How do you manage to apologize to someone when you think you also deserve an apology (but believe you are never going to get one, and the conflict remains unresolved)? Is there some way to prove a point while also expressing a sincere desire to be friends again?
The short answer, I think, is no. You probably can’t make your point and make up at the same time.
But it sounds as though—whatever went down—there were plenty of hurt feelings to go around. Maybe you can set aside the question of blame, and the unresolved conflict, and focus on the feelings. To start with: you feel rotten, and you’re sorry to have hurt your friend. If you own up to that, you’ll make it that much easier for your friend to let down his or her guard.
Don’t expect an actual apology—even if you do get an apology, it probably won’t be the one you want. We’re human, so we all feel our own pain more sharply than the pain we cause in others. Try to correct for that bias, if you can, and at least you’ll know you’ve tried. (Thanks to Geoff O’Sullivan for the sage counsel on this hard question. We’ve all been there.)
One of my students mistakenly believes the Fred Astaire and Ginger Rogers 1930s to be the pinnacle of American glitz and glamour. Aside from the obvious—Scott Fitzgerald, Midnight in Paris, A Moveable Feast, and the like—what ought I offer to open her eyes to vastly superior qualities of the Lost Generation and its Jazz Age?
If your student can handle a strong dose of decadence—sex, drugs, and experimental lit—give her Geoffrey Wolfe’s biography of the expat publisher Harry Crosby Jr., Black Sun.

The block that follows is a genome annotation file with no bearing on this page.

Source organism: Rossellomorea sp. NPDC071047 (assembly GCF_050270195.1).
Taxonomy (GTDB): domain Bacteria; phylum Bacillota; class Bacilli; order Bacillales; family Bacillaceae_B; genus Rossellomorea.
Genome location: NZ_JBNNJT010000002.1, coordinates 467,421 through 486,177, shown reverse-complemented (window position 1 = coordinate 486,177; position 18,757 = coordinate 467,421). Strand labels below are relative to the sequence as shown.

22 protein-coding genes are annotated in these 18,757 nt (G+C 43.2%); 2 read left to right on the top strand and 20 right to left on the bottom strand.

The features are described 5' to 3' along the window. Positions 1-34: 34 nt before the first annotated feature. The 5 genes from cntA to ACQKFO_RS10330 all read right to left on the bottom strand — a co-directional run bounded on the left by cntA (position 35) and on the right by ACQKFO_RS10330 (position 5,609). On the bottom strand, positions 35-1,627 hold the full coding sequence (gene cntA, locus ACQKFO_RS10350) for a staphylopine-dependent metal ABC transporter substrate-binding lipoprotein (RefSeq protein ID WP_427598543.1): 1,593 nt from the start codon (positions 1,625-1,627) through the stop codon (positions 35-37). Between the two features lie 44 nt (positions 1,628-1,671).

Twist or shout?
A little of both.
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My interest in Owen Wilson (American actor b. 1968) is admittedly creepy, undoubtedly perverse, and possibly based on nothing more than the fact of our shared last name. For I, too, am something of a Wilson.
A shared Anglo-Saxon surname, however, is merely the first parallel between our lives. To wit: Like O., I was born into an artistic family (our mothers are visual artists, our siblings work in film); I too was a self-proclaimed “troublemaker” in my youth; I too once wore blond hair that hung to my shoulders; I too have a large and distinctive nose; I too have a younger brunette brother; I too have struggled with depression; and I, too, consider myself primarily a writer, though like O., I would happily accept any acting job offered regardless of script quality, assuming the pay is substantial. Did I mention we have the same taste in women? He has been romantically linked to Kate Hudson, Demi Moore, and Sheryl Crow; I have not. But I have often imagined those three in erotic concert, Crow’s “All I Wanna Do” winnowing from my iPod dock as their cougar paws explore my body’s nooks.
But, though we’re both Wilsons, only one of us (O.) is of true Anglo-Saxon origin. I come from a small clan of Jewish Wilsons née Wilsick née Wilczyk, and my true self is apparent under even the dimmest bulb of scrutiny. Read More
Why is it that when I ask people in Los Angeles if they have heard of The Paris Review, they either know exactly what I am talking about or look at me with utter confusion?
—Susan, Los Angeles